Centuries ago, Theresa of Avila wrote: “God has no hands on earth but our hands, no feet on earth but our feet, no heart on earth but our hearts.” To the extent that we believe this and live this, then the promise of Christmas continues. The story of God’s love coming into the world in human form remains true, incarnated in your life and mine.

It’s true: ‘Only Love is Real’. I wish you a very good Christmas. May you be both blessed and a blessing.

A Litany for Christmas: Seeking Refuge

Ever felt like your life was out of control? Ever woken at 3 a.m. wondering what would become of your life? Have you ever worried over the well-being of those you hold close to your heart?

Response: The Gospel of Luke: ‘In those days a decree went out from Emperor Augustus that all the world should be registered. Joseph went to be registered with Mary, to whom he was engaged and who was expecting a child’.

Mary and Joseph were homeless, forced by the Roman Empire to go to Joseph’s ancestral home for the purpose of a census. Imagine living under occupation. You are about to have a child and the only refuge you can find is a barn full of the muck, smells and sounds of animals. Can you imagine a more humble setting to bring your first child into the world?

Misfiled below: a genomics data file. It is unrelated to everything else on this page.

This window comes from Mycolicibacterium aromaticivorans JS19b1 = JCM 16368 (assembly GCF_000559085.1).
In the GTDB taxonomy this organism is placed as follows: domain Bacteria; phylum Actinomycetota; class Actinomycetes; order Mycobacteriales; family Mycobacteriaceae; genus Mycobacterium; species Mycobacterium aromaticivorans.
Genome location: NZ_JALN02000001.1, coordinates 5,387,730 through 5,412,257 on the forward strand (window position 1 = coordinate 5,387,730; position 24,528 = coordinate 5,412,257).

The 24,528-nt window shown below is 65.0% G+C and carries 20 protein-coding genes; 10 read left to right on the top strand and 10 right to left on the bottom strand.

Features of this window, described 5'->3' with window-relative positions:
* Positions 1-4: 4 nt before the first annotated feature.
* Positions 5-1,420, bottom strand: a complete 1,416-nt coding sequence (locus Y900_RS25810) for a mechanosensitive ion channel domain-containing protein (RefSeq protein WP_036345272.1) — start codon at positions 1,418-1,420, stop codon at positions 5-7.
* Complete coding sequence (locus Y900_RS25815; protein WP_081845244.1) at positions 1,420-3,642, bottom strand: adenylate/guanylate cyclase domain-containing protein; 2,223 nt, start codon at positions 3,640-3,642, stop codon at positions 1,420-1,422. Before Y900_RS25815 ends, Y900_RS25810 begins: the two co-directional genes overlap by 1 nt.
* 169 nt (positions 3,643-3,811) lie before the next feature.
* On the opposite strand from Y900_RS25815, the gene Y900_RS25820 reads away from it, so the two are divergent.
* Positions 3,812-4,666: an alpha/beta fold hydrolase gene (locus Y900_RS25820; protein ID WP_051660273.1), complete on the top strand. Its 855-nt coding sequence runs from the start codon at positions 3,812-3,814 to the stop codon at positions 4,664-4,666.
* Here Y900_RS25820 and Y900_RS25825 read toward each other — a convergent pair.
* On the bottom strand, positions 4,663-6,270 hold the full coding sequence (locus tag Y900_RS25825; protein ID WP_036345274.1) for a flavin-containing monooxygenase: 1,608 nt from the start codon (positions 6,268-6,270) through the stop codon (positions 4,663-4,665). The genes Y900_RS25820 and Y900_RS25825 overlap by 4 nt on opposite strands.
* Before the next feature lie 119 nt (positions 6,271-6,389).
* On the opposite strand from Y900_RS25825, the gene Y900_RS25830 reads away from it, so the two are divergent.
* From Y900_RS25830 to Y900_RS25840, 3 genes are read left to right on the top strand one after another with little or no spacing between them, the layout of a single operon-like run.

Response: ‘While they were there, the time came for her to deliver her child.’


Imagine Bethlehem full of travelers. Perhaps Mary and Joseph weren’t alone in the barn that first Christmas. Could it be that other travelers were also in that barn seeking refuge? Could it be that there were other women attending to Mary, as she brought her baby into the world?

Response: ‘And she gave birth to her firstborn son and wrapped him in bands of cloth and laid him in a manger, a feeding trough, because there was no place for them in the inn.’

We light a candle for Christmas. We light this candle to remember neighbors who are homeless in our own community. We light this candle to remember millions of our neighbors, seeking refuge from violence in the Middle East, Africa and elsewhere. We remember that Jesus on that first Christmas was homeless, born to parents seeking refuge. We remember that on that first Christmas, hope was born.

Refugee woman with baby

Response: As we journey toward Christmas, we walk with those who are vulnerable. We walk knowing that darkness gives way to the light. Come let us worship the coming of the Christ child, the gift of light.